A HERITAGE railway has been ordered to pay £8,000 for health and safety breaches which led to a collision between a train and a car.
The Wensleydale Railway was fined £4,000 and ordered to pay a further £4,000 in costs following a prosecution brought by the Office of Rail Regulation.
The railway admitted the charge, which followed an accident at Newton-le-Willows, near Bedale, in August last year.
A steam train carrying 58 passengers collided with a car at the crossing known as Fox Park No.1, which connects a private farm access road with a public road across the rail line.
The car was extensively damaged and the train sustained minor damage, however neither the car driver nor any train passengers suffered injuries.
The hearing at Northallerton Magistrates’ Court followed an extensive investigation by the ORR. It found that users of the crossing had insufficient visibility of oncoming trains, placing them in unnecessary danger.
The court heard that was caused by Wensleydale Railway not having adequate procedures in place to manage vegetation alongside the rail line. It had not been cut back since October 2010.
The ORR’s principal inspector of heritage and light rail, Ian Raxton, said: “Wensleydale Railway’s failure to cut back vegetation alongside the route of its rail line placed those using the level crossing in grave danger.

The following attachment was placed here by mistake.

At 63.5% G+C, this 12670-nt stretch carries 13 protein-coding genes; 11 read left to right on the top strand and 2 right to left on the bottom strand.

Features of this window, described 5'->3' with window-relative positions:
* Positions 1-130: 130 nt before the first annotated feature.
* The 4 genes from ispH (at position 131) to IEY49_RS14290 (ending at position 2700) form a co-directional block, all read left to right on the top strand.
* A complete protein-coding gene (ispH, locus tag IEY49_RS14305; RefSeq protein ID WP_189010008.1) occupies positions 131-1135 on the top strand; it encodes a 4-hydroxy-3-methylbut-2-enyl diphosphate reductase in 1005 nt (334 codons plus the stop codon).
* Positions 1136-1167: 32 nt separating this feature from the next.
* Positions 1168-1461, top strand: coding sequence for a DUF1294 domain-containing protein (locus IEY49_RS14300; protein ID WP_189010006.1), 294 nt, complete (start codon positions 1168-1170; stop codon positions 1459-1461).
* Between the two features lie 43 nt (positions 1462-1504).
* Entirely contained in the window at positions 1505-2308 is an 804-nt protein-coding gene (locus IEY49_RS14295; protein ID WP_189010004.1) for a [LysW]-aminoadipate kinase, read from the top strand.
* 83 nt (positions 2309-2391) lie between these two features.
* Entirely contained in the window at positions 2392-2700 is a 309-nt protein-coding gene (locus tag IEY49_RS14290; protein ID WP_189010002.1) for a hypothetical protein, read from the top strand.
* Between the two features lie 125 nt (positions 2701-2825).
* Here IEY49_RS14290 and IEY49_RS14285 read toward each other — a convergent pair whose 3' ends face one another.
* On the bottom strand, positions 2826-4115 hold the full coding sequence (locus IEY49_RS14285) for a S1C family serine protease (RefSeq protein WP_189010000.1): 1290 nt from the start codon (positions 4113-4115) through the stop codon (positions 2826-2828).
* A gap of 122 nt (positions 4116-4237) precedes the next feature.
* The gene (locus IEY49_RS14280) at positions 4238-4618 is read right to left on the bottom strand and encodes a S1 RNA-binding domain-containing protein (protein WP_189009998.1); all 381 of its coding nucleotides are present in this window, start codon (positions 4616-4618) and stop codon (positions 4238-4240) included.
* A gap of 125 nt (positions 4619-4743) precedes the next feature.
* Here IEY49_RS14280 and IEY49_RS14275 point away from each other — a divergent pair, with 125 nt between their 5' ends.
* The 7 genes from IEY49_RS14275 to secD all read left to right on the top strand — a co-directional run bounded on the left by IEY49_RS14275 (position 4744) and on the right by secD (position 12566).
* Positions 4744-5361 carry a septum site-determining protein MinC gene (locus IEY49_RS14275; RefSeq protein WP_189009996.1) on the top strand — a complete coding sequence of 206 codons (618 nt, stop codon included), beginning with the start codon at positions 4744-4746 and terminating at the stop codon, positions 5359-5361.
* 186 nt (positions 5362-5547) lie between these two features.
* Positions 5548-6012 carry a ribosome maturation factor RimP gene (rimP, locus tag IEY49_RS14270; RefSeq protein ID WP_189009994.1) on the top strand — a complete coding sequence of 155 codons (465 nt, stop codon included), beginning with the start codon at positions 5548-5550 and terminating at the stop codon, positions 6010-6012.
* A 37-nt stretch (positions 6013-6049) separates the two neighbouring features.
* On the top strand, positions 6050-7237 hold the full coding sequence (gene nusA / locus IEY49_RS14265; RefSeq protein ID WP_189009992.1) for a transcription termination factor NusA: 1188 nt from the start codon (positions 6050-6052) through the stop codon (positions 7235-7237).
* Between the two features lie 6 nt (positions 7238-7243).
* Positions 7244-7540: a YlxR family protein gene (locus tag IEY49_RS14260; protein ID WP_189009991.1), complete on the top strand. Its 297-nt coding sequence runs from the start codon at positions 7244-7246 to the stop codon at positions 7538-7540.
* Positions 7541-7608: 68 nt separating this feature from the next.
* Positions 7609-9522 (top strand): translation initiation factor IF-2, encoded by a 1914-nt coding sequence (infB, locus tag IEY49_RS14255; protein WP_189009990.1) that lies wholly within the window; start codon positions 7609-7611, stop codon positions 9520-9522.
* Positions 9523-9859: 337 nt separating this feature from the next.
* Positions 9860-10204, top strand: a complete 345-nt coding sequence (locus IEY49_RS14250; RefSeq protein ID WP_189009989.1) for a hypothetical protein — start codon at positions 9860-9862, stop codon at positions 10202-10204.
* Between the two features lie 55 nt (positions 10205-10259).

“Crossing users had severely limited visibility of oncoming trains, making it extremely difficult to take a safe decision to cross.
“It is indefensible to have such a lax approach to public and worker safety, and only after the regulator undertook enforcement action did Wensleydale Railway make significant improvements.”
He said the vast majority of heritage railways successfully identified, managed and controlled safety risks and added: “ORR will be closely monitoring Wensleydale Railway’s performance and will not hesitate to intervene should further failings be found.”
Last night, John Mazzucchi, chairman of Wensleydale Railway plc, said in a statement that it was satisfied with what had been "a fair hearing".
"The magistrates, while recognising the potentially serious nature of the offence, which resulted in failures in the past to address effectively the problems caused by excessive undergrowth, recognised the changes the Railway had implemented to control lineside vegetation," he said.
"Furthermore, North Yorkshire Police have initiated a programme to give users of these crossings guidance for the safe use of User Worked Crossings. The Railway is very concerned with the failure of many users to close gates after use."
Today’s (Monday, November 19) hearing came just a month after different incident in which a woman had a narrow escape at the same user-worked crossing when her car was hit by a steam train. That incident is still under investigation.